Let’s say you are a large manufacturing, retail, or industrial concern; and you want to assure that your supply chain won’t be disrupted by climate change. How would you actually assess and quantify that risk? 

That’s not a hypothetical question for large businesses. As global warming continues, extreme weather events become more frequent and more severe: drier droughts, stronger hurricanes, deeper cold snaps, longer fire seasons. Those events can cause huge disruption to your operations. 

Most large businesses already know and address that risk for their own facilities, either through insurance coverage or design rules for physical stores or whatever. But if you’re an audit or risk manager trying to assure continuity of operations, you also need to push that risk assurance down through your supply chain

Which brings us back to the original question: How can you assess and quantify climate change risk lurking in your supply chain? What are those risks, specifically? How can your business mitigate its exposure to climate change risk that affects a third party? 

As fate would have it, the Government Accountability Office just published a report on how the Defense Department is trying to address climate change risk in its own supply chain. For audit and risk professionals here in the corporate realm, the report is worth reading to help understand how you might frame your own approach to “climate resilience” and what you should do to audit your third parties’ exposure.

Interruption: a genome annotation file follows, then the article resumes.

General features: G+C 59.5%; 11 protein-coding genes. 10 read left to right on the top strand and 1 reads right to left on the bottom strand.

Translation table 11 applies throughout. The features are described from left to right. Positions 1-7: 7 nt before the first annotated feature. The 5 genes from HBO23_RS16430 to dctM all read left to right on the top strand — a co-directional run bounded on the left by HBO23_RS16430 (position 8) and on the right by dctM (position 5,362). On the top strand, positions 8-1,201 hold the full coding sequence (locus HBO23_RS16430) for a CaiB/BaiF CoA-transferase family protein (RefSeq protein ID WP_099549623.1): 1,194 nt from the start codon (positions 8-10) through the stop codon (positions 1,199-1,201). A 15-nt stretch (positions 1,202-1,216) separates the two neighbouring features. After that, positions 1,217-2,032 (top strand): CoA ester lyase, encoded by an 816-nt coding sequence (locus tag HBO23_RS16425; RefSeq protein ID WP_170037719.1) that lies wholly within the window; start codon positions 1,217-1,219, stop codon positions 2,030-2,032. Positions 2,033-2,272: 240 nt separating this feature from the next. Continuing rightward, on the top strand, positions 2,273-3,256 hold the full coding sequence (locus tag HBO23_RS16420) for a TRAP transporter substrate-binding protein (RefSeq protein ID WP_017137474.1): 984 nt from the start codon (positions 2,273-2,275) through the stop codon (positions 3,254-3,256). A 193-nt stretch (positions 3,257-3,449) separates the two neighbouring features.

First, Understand the Relevance

I know, I know — climate change risk in the supply chain is an obscure issue. Assuming you even fight your way through all the financial, cybersecurity, and compliance audits that take priority in most organizations, you still need to define a clear business case for spending the audit team’s time on this. What is that case? The Defense Department frames the issue as part of “mission assurance,” which the department defines as “the continued resilience of capabilities and assets in any operating environment or condition.”

That is, the military must always be able to mobilize its personnel and assets, regardless of what conditions might exist when that moment comes. The military must be able to keep operating, no matter what disruption or shock comes along. 

Well, hold on. Businesses and regulators talk about that idea already. We just call that idea by a different name: operational resilience